UMass fans hail return to NCAA tournament

Last modified: Thursday, April 10, 2014

AMHERST — For the past 22 years, Ann Malinowski of Easthampton has been such a dedicated spectator at University of Massachusetts men’s basketball games that players know her as “Ann the Fan.”

On Sunday night, Malinowski joined dozens of other Minutemen enthusiasts, along with the team and coaching staff, in packing the Amherst Brewing Co. to celebrate the accomplishments of her “boys” making the NCAA tournament for the first time since 1998.

“I’m just happy for the whole bunch of them,” Malinowski said. “What a great bunch of guys.”

The Minutemen earned a No. 6 seed and will be playing either the Iowa Hawkeyes or Tennessee Volunteers on Friday in Raleigh, N.C. When the selection was announced during a CBS broadcast, there was loud applause throughout the restaurant, the waving of maroon pom-poms and brief chants of “Let’s Go UMass!”

Tom Kucab of Longmeadow, a 40-year fan of UMass basketball, passed up a corned beef and cabbage meal so he could soak in the atmosphere as the team became part of the field of 68 teams competing for the Division 1 basketball championship.

“We’ve been waiting 16 years to dance,” Kucab said.

A season-ticket holder for 20 years, Tom Kennedy of East Longmeadow said the selection marks a return to the glory achieved under coach John Calipari, when the team was annually part of the tournament and made it as far as the Final Four in 1996.

“We’re excited up here,” Kennedy said. “We got spoiled in the 1990s. Fifteen years out of the tournament, you realize how tough it is.”

Howard Natenshon of Greenfield, who calls himself an unofficial photographer for the team, described the absence from the tournament as a “long void” for the faithful fans, and the return to the tournament as the comeback of a premier sports team to the Pioneer Valley.

“The excitement is back,” Natenshon said. “It’s wonderful to have something so close by.”

While many fans reveled in having UMass make it to the tournament, some of those were too young to have experienced the last such trip.

Jarrett Saunders of Amherst brought his children Ryan, 11, and Kendra, 9, to meet other fans and get a feeling for what this was like.

“It’s been really fun. This is like getting back to the community feel of the Calipari days,” Saunders said.

Ryan said it was an exciting evening. He shook hands with junior forward Maxie Esho and had his picture taken with senior point guard Chaz Williams.

“It’s been cool,” Kendra said. “I liked meeting all the players.”

Malinowski said she has gotten close to many of the players, often giving them hugs before and after games from her seat three rows from the court. “The camaraderie is what I love, both on the floor and off the floor,” Malinowski said.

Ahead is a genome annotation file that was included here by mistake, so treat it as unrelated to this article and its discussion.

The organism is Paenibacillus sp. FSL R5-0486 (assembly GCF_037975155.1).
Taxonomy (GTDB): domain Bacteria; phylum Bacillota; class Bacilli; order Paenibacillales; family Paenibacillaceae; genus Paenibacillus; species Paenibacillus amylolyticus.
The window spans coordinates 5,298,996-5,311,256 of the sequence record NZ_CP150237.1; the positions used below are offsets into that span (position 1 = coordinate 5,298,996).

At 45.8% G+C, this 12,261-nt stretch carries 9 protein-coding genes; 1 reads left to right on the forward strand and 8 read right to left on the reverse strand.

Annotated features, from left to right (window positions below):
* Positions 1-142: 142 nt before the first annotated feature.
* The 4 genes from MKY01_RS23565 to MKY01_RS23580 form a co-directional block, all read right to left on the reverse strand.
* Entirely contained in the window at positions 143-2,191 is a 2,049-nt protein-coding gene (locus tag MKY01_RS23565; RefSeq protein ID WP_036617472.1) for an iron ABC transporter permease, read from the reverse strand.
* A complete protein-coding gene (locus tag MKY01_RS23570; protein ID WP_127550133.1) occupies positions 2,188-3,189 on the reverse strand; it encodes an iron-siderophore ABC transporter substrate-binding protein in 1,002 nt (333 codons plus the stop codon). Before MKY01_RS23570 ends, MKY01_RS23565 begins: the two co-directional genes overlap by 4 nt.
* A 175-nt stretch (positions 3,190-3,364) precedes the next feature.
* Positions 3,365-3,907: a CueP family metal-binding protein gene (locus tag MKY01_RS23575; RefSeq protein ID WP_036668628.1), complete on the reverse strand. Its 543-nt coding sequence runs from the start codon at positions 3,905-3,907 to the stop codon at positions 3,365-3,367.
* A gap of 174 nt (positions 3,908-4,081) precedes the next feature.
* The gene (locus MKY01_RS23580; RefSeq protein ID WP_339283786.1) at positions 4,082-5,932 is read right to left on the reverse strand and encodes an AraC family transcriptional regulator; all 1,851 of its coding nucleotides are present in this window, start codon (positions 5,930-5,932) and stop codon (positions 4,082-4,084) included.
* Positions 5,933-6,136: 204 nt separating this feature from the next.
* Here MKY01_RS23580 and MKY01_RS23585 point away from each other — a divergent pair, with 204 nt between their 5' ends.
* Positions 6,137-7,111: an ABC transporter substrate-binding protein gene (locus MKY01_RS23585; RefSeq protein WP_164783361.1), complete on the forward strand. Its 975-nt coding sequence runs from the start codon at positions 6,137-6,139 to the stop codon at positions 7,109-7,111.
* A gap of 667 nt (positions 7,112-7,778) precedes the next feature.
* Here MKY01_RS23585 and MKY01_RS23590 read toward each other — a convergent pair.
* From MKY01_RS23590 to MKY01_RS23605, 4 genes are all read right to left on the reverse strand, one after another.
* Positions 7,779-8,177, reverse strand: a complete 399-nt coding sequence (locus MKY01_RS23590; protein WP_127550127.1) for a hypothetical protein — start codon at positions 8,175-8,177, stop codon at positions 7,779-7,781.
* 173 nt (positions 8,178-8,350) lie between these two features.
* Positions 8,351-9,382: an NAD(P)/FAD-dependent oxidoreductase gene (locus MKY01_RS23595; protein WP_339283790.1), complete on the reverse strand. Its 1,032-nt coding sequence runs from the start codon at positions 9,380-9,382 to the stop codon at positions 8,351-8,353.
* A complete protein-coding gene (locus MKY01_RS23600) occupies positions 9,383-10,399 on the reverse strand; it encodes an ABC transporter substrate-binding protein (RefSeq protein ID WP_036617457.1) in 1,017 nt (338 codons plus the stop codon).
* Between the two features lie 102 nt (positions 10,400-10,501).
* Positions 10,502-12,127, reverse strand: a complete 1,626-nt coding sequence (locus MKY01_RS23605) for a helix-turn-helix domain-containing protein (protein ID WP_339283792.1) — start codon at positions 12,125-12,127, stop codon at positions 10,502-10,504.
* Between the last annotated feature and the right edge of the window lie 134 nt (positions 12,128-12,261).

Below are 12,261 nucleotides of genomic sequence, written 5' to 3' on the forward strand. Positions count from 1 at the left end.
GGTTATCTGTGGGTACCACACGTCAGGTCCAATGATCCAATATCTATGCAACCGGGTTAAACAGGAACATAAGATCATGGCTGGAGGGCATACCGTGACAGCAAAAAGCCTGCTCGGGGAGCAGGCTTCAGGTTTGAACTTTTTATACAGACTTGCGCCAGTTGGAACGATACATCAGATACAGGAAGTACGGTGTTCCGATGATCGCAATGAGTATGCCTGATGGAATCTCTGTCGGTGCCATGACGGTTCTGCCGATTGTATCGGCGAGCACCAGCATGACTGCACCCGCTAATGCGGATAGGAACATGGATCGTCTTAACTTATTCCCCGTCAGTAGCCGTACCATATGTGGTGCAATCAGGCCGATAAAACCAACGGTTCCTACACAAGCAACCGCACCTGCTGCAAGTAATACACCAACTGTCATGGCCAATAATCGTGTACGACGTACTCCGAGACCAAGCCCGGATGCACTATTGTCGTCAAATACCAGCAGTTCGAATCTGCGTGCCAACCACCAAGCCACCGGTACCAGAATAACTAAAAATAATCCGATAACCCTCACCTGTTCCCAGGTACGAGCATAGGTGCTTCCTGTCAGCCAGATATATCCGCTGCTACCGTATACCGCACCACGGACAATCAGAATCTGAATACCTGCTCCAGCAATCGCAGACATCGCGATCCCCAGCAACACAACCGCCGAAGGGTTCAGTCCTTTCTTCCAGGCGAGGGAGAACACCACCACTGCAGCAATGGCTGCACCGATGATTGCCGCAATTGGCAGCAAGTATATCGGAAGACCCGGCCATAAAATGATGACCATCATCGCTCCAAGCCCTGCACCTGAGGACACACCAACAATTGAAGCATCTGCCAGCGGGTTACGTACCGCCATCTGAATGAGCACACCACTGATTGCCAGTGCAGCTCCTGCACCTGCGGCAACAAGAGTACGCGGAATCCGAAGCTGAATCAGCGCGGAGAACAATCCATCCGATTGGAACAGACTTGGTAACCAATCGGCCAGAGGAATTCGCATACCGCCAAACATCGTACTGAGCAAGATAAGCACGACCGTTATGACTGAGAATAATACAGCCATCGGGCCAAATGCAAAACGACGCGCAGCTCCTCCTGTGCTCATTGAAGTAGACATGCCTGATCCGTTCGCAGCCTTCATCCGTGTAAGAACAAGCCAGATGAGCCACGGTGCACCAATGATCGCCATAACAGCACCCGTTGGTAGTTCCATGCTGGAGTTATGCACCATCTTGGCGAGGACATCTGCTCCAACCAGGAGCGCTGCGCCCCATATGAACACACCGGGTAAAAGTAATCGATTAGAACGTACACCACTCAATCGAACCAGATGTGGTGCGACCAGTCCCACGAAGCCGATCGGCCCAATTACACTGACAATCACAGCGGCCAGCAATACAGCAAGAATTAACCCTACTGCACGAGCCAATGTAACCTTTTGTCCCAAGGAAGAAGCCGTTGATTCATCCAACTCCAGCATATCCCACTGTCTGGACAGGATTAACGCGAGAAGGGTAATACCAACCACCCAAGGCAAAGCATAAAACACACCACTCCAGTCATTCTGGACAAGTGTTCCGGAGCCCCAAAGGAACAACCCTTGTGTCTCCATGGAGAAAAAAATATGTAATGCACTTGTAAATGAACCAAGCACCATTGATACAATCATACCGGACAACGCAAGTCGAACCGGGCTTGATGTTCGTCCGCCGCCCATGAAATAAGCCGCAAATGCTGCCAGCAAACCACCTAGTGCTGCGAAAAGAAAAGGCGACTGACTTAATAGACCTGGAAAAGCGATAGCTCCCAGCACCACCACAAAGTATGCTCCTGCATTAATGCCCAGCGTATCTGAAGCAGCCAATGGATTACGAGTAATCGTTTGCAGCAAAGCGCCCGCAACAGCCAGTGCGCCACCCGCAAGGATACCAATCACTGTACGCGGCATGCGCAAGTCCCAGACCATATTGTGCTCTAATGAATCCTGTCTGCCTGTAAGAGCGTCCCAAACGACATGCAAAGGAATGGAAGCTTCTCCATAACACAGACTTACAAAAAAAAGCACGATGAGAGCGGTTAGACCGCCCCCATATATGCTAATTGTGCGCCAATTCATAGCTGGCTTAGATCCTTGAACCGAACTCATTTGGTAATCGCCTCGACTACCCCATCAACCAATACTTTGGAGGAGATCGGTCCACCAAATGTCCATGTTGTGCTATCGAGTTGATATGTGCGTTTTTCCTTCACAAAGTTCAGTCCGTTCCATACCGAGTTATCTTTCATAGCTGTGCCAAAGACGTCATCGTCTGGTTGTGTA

Before departing from the restaurant as the event wound down, Malinowski stood outside getting her picture taken with freshman forward Demetrius Dyson, one of the players she hopes will continue the exciting brand of basketball. Other fans, many decked out in UMass hats and shirts, posed for photographs with their favorite players, each of whom was wearing gray sweatshirts reading “The UMass Way.”

The bond between players and fans has made this season special, Natenshon said. The mutual affection is obvious, he said, even with the team’s biggest star.

“Chaz Williams is a brilliant basketball player and a really nice guy,” Natenshon said.

The community feel starts at the top of the program with coach Derek Kellogg, the former UMass player and Springfield native who’s in his sixth season at the helm.

“I just love Derek Kellogg. He’s a gentleman and he’s done a great job with the boys,” Malinowski said.

“Derek Kellogg is bringing the pride back,” Kennedy said.

Kucab said he has enjoyed seeing the juniors and seniors grow as a team. “They’ve been a fun bunch and play a nice brand of ball,” Kucab said. “They play the game the way it should be played.”

Kucab acknowledged, though, that many games have been both wonderful and stressfully “heart-thumping.”

Rosie Caine-Natenshon said she only went to one game with her husband, the season-ending loss to Saint Louis. But she said the play was elegant and dramatic. “The atmosphere was electric. There was hardly an empty seat,” she said.

When the UMass seed was known, fans began analyzing what this meant for the team’s chances.

Kennedy observed that the committee showed respect to both UMass, for playing a difficult schedule, and the Atlantic 10 conference, which got six bids, more than a so-called mid-major conference would typically receive.

If UMass wins its first game on Friday, it would then likely have to play the Duke Blue Devils, the Atlantic Coast Conference team that has been a college basketball power for decades.

“Kind of tough playing Duke in Raleigh,” Kennedy said.

Saunders said he would like to see UMass get at least a couple of tournament victories this year.

“I’m expecting Sweet 16,” Saunders said. “Anything more than that would be icing on the cake.”

Being in the tournament is satisfying, but Kucab said he hopes the Minutemen win another six games which, if it were to happen, would mean bringing a national championship to Amherst.

“We won 24,” Kucab said. “Six more doesn’t seem unrealistic.”


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